Archbishop Chaput said that as a member of the U.S. bishops' Executive Committee, "I support Cardinal DiNardo's leadership on these difficult issues," and he included in his column the full text of the cardinal's Aug. 16 letter.

In the Midwest, Archbishop Michael O. Jackels of Dubuque, Iowa, echoed the same strong sentiments as Cardinal Cupich and Archbishop Chaput.

"Overwhelmed. Disheartened. Ashamed. And at a loss as to an adequate response," he said in an Aug. 13 statement. "Those are some of my reactions to recent accounts of ' sexual abuse of children, young people, and vulnerable adults, perpetrated by the likes of team doctors, coaches, and clergy, here in the USA and elsewhere ... the failure of people in charge, especially bishops, to hear accusers, to act on allegations, and to remove those who are predators from access to potential victims."

He also said he felt the need "to state that the vast majority is good and faithful, and does so much to help us on the way to heaven. Thanks be to God. Moreover, I feel the need to state that there is nothing inherent in an all-male clergy, or mandatory celibacy, or diocesan priests living alone that is the cause of this problem."

He said he looked forward to the bishops full discussion on the abuse crisis at their November meeting and he urged laypeople "to be a partner in this effort" prevent abuse and create safe environments.

He also listed other actions including prayer for conversion ' penance to make amends for past sins. Affirmation of church teaching "about the human person, sexuality, marriage and family" and being "vigilant."

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Editor's Note: The full of these statements can be found online: Cardinal Cupich, https://bit.ly/2wgtxMe; Archbishop Chaput, https://bit.ly/2MpqkF2; and Bishop Jackels, https://bit.ly/2Bj0PQq.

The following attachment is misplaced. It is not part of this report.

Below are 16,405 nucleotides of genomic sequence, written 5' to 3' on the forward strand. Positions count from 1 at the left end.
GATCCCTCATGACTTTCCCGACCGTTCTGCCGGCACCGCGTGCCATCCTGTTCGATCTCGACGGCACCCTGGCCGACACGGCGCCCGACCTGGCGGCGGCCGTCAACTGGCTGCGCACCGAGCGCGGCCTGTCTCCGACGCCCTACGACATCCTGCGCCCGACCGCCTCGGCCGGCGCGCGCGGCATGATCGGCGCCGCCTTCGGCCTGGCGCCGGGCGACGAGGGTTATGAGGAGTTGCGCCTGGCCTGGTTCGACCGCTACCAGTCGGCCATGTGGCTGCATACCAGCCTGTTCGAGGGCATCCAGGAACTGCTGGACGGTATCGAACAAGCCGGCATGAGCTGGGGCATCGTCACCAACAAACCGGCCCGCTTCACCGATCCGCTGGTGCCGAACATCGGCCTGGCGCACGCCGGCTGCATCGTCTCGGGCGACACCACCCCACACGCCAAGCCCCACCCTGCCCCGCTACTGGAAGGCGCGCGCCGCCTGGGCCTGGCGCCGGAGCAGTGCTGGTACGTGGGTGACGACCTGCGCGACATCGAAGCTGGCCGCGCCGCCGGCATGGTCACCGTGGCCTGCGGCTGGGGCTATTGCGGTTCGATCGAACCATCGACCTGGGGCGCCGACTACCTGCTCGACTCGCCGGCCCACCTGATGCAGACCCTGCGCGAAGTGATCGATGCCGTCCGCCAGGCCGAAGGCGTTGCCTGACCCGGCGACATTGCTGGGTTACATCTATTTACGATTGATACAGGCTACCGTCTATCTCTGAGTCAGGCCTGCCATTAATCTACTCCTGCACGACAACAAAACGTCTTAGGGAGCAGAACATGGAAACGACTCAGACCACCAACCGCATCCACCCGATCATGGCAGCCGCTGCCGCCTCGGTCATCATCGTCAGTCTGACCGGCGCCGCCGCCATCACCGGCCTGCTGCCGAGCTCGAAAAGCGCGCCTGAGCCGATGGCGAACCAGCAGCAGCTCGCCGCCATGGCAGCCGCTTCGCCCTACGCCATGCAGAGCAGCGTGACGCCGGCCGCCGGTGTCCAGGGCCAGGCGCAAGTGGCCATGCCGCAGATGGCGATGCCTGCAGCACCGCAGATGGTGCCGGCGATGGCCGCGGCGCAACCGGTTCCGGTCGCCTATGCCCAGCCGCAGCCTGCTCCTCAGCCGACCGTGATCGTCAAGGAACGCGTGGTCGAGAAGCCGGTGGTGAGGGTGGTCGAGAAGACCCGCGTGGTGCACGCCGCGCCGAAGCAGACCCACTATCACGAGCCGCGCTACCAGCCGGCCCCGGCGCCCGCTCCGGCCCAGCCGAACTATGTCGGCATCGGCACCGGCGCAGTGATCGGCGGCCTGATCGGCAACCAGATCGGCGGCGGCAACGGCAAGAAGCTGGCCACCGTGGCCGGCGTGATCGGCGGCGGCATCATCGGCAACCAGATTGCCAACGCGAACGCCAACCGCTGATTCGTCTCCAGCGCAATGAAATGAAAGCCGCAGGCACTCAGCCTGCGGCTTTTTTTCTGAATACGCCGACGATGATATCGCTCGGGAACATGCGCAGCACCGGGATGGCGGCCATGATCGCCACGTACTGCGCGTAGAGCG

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Copyright © 2018 Catholic News Service/U.S. Conference of Catholic Bishops. www.catholicnews.com. All rights reserved. Republishing or redistributing of CNS content, including by framing or similar means without prior permission, is prohibited. You may link to stories on our public site. This copy is for your personal, non-commercial use only. To request permission for republishing or redistributing of CNS content, please contact permissions at cns@catholicnews.com.

Priests' group says it's 'sad, angry, frustrated' by abuse scandals

By Dennis Sadowski

WASHINGTON (CNS) -- The Association of U.S. Catholic Priests said its members are "sad ... angry ... frustrated" over continued reports involving fellow priests and a lack of accountability by bishops.

"At every level, our church is in pain," the 1,200-member organization said Aug. 17.

The organization cited concerns over a Pennsylvania grand jury report that recounts seven decades of child sex abuse claims throughout six Catholic dioceses in the state, the recent resignation of Archbishop Theodore E. McCarrick from the College of Cardinals over allegations he is an abuser, an investigation into alleged improper activities at a Boston seminary, and clergy abuse in Australia and Chile.

Father Bob Bonnot, chairman of the association's leadership team, told Catholic News Service that repeated revelations about improper clergy behavior are "something that has flared up more frequently than any of us wish to remember."

"We suffer with the Catholic people. While all of us priests and the Catholic people are not suffering nearly as much as the families and the individuals who have been abused, we need to let them know we're suffering too," said the retired priest of the Diocese of Youngstown, Ohio.

"People need recognition and encouragement that they're not alone in their feelings," Father Bonnot added.

The organization's statement also serves to support the vast majority of Catholic clergy who have not been accused of wrongdoing and "to raise the voice of hope and joy, a pastoral voice to those within the church and society," he said.

The association offered a series of recommendations to Catholic leaders as they formulate their response to resolve the challenges posed by the recent revelations. First on the list was a call to "those responsible for the scandals" who "must publicly apologize and ask forgiveness for what they have done and what they have failed to do."

The AUSCP statement also repeated the organization's call for reform of the seminary formation process "to make it effective and adequate for our times."

In March, the priests' organization called for revisions in the way seminarians are prepared for ministry so that the U.S. Catholic Church can better address challenges that include declining membership and falling seminary enrollment. It urged that priests get closer to the people they serve and better understand what it means to be a disciple of Jesus as envisioned by Pope Francis.